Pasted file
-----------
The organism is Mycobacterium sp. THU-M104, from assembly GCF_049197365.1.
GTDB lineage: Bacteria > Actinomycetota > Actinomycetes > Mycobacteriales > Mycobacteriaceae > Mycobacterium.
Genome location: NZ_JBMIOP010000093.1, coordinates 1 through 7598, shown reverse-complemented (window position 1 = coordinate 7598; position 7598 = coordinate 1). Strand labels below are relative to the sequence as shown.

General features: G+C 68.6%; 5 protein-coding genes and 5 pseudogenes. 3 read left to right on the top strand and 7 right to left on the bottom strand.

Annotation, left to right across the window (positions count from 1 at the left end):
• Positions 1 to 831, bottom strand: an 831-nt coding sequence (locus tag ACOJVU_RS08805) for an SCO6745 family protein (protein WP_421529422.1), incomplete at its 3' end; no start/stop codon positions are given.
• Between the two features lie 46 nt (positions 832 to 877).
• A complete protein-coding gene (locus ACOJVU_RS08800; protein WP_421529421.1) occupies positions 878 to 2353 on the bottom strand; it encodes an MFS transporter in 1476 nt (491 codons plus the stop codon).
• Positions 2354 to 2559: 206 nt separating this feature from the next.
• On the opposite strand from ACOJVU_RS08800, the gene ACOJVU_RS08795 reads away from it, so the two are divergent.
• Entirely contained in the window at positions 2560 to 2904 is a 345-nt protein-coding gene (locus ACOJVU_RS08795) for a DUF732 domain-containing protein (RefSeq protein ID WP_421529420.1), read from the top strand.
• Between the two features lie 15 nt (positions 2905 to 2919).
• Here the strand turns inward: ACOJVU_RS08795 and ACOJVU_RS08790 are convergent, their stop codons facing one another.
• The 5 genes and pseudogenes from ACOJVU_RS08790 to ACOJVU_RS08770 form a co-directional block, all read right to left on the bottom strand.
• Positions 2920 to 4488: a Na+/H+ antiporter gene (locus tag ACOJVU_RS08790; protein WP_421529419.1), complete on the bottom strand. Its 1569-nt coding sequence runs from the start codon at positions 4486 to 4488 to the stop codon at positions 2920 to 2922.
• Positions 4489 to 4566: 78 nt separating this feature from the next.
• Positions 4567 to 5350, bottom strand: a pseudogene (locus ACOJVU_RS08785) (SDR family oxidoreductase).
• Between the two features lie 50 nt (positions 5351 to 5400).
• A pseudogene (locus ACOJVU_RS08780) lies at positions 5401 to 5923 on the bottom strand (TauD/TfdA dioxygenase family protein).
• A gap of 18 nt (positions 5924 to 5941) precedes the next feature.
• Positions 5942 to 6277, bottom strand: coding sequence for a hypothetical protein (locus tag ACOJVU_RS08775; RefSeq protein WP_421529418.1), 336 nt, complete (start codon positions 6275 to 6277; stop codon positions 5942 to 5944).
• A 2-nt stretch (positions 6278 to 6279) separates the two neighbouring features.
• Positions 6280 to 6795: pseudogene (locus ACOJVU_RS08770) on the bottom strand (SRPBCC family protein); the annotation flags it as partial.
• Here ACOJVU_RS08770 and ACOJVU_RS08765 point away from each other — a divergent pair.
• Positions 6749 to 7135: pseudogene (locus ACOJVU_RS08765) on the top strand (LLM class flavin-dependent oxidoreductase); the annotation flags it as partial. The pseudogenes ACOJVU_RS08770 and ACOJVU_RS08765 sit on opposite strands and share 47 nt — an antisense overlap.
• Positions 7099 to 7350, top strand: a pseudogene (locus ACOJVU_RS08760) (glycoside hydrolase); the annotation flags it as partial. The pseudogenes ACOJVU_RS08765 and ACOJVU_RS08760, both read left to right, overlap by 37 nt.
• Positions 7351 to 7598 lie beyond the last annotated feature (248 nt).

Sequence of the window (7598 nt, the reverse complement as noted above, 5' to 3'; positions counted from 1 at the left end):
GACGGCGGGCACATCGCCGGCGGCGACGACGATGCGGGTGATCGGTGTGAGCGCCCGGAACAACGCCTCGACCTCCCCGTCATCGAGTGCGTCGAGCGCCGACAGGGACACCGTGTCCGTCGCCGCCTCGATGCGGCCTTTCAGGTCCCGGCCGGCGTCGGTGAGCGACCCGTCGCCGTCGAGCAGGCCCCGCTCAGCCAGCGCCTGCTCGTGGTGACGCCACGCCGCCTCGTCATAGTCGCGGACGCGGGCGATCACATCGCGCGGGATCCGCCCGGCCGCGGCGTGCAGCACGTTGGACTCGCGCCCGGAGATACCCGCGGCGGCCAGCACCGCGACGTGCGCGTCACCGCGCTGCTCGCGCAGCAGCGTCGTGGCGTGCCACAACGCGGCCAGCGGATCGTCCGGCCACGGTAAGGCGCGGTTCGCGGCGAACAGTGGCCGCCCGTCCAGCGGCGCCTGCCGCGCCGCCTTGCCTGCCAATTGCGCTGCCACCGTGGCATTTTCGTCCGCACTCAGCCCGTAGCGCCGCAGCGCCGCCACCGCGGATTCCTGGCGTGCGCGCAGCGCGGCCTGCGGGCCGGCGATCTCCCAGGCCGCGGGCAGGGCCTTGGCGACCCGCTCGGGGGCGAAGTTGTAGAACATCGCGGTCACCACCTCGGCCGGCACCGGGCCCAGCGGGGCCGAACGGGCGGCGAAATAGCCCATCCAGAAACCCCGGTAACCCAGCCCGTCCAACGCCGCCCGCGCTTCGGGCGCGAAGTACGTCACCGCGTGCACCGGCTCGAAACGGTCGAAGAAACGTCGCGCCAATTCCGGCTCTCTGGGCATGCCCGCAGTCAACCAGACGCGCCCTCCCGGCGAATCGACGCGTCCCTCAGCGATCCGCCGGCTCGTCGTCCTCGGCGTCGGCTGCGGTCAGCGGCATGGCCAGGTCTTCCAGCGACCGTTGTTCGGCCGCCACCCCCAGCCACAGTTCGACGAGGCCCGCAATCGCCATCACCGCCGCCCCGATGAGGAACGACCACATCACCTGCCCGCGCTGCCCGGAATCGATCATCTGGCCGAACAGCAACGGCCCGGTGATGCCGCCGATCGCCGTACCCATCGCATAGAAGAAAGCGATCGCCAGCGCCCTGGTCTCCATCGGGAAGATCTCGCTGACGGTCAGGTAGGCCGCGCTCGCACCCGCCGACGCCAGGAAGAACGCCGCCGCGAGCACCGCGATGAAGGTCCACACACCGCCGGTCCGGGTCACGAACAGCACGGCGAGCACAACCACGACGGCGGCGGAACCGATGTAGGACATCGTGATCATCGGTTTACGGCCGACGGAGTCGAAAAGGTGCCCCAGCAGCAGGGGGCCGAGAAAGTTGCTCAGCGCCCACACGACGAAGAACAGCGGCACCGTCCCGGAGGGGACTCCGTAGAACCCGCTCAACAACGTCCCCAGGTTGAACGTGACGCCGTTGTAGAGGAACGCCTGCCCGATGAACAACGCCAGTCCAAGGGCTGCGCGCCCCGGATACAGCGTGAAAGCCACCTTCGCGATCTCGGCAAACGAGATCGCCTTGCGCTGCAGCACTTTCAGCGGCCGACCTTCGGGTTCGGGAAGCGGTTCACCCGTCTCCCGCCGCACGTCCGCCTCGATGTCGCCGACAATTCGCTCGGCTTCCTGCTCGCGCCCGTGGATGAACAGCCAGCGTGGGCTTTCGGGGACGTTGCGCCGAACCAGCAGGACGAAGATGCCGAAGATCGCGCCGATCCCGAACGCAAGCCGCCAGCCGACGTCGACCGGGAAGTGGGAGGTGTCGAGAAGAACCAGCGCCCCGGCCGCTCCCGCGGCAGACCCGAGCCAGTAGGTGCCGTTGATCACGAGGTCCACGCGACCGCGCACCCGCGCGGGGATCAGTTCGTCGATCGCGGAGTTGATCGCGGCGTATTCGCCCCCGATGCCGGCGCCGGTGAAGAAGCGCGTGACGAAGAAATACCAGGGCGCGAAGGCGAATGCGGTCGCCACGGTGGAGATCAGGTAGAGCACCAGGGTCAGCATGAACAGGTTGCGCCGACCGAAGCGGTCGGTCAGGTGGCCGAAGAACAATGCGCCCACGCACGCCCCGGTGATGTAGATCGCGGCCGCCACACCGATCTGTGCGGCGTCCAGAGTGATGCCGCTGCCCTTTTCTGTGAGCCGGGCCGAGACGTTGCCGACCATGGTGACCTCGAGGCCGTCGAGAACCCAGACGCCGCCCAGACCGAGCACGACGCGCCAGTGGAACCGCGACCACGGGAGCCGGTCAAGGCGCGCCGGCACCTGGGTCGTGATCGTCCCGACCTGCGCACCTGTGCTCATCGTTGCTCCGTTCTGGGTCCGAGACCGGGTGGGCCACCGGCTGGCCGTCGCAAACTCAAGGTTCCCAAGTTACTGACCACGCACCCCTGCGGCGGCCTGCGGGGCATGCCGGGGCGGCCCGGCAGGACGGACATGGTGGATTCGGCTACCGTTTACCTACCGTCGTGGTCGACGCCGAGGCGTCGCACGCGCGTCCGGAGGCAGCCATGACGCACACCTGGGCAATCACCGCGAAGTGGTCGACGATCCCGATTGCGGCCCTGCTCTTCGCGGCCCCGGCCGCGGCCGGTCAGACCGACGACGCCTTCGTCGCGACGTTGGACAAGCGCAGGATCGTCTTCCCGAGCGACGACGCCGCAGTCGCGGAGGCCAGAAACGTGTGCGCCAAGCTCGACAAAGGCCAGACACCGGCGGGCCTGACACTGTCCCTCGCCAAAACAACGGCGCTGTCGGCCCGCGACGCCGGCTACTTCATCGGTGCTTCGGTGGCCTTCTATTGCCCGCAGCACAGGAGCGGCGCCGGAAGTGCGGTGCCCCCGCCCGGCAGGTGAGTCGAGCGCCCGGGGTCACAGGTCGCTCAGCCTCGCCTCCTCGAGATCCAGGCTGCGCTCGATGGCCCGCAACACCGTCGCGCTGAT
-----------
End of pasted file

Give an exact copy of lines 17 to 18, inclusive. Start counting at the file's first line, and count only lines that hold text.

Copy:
• Positions 4567 to 5350, bottom strand: a pseudogene (locus ACOJVU_RS08785) (SDR family oxidoreductase).
• Between the two features lie 50 nt (positions 5351 to 5400).